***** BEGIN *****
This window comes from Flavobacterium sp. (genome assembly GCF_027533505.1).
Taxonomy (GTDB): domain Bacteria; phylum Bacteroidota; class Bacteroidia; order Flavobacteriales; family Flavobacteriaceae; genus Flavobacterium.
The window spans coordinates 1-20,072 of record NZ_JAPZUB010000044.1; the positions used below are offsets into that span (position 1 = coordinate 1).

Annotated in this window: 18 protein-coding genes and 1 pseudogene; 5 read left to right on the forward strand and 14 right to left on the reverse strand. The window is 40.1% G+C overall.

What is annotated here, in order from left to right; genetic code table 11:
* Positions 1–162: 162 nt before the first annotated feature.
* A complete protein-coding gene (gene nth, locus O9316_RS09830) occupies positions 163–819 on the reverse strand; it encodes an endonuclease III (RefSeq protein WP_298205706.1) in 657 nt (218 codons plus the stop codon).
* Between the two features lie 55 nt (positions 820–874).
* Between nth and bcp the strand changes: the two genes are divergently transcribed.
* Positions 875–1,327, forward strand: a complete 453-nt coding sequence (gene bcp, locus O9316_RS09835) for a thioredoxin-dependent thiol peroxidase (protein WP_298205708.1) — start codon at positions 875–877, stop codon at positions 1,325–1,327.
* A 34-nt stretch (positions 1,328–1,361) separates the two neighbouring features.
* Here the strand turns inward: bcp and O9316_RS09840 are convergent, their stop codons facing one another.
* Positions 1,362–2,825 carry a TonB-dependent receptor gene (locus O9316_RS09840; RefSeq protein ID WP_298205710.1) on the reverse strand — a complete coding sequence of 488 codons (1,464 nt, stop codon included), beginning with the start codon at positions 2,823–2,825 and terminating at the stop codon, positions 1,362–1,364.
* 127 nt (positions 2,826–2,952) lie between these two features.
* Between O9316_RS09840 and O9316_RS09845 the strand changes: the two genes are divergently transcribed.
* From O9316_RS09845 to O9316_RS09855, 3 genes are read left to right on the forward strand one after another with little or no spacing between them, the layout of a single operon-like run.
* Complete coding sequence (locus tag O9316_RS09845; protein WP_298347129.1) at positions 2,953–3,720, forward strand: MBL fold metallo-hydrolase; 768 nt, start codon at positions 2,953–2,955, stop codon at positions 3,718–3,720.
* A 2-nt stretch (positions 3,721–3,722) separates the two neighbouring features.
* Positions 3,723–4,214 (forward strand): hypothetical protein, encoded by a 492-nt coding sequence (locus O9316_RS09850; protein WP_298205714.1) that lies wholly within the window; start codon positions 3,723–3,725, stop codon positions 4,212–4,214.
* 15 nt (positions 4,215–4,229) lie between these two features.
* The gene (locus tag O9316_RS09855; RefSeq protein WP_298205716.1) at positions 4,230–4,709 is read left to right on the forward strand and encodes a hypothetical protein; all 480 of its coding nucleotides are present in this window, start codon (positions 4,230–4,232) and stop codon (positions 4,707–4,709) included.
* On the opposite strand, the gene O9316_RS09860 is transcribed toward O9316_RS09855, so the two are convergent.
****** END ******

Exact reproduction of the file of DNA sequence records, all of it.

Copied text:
This window comes from Flavobacterium sp. (genome assembly GCF_027533505.1).
Taxonomy (GTDB): domain Bacteria; phylum Bacteroidota; class Bacteroidia; order Flavobacteriales; family Flavobacteriaceae; genus Flavobacterium.
The window spans coordinates 1-20,072 of record NZ_JAPZUB010000044.1; the positions used below are offsets into that span (position 1 = coordinate 1).

Annotated in this window: 18 protein-coding genes and 1 pseudogene; 5 read left to right on the forward strand and 14 right to left on the reverse strand. The window is 40.1% G+C overall.

What is annotated here, in order from left to right; genetic code table 11:
* Positions 1–162: 162 nt before the first annotated feature.
* A complete protein-coding gene (gene nth, locus O9316_RS09830) occupies positions 163–819 on the reverse strand; it encodes an endonuclease III (RefSeq protein WP_298205706.1) in 657 nt (218 codons plus the stop codon).
* Between the two features lie 55 nt (positions 820–874).
* Between nth and bcp the strand changes: the two genes are divergently transcribed.
* Positions 875–1,327, forward strand: a complete 453-nt coding sequence (gene bcp, locus O9316_RS09835) for a thioredoxin-dependent thiol peroxidase (protein WP_298205708.1) — start codon at positions 875–877, stop codon at positions 1,325–1,327.
* A 34-nt stretch (positions 1,328–1,361) separates the two neighbouring features.
* Here the strand turns inward: bcp and O9316_RS09840 are convergent, their stop codons facing one another.
* Positions 1,362–2,825 carry a TonB-dependent receptor gene (locus O9316_RS09840; RefSeq protein ID WP_298205710.1) on the reverse strand — a complete coding sequence of 488 codons (1,464 nt, stop codon included), beginning with the start codon at positions 2,823–2,825 and terminating at the stop codon, positions 1,362–1,364.
* 127 nt (positions 2,826–2,952) lie between these two features.
* Between O9316_RS09840 and O9316_RS09845 the strand changes: the two genes are divergently transcribed.
* From O9316_RS09845 to O9316_RS09855, 3 genes are read left to right on the forward strand one after another with little or no spacing between them, the layout of a single operon-like run.
* Complete coding sequence (locus tag O9316_RS09845; protein WP_298347129.1) at positions 2,953–3,720, forward strand: MBL fold metallo-hydrolase; 768 nt, start codon at positions 2,953–2,955, stop codon at positions 3,718–3,720.
* A 2-nt stretch (positions 3,721–3,722) separates the two neighbouring features.
* Positions 3,723–4,214 (forward strand): hypothetical protein, encoded by a 492-nt coding sequence (locus O9316_RS09850; protein WP_298205714.1) that lies wholly within the window; start codon positions 3,723–3,725, stop codon positions 4,212–4,214.
* 15 nt (positions 4,215–4,229) lie between these two features.
* The gene (locus tag O9316_RS09855; RefSeq protein WP_298205716.1) at positions 4,230–4,709 is read left to right on the forward strand and encodes a hypothetical protein; all 480 of its coding nucleotides are present in this window, start codon (positions 4,230–4,232) and stop codon (positions 4,707–4,709) included.
* On the opposite strand, the gene O9316_RS09860 is transcribed toward O9316_RS09855, so the two are convergent.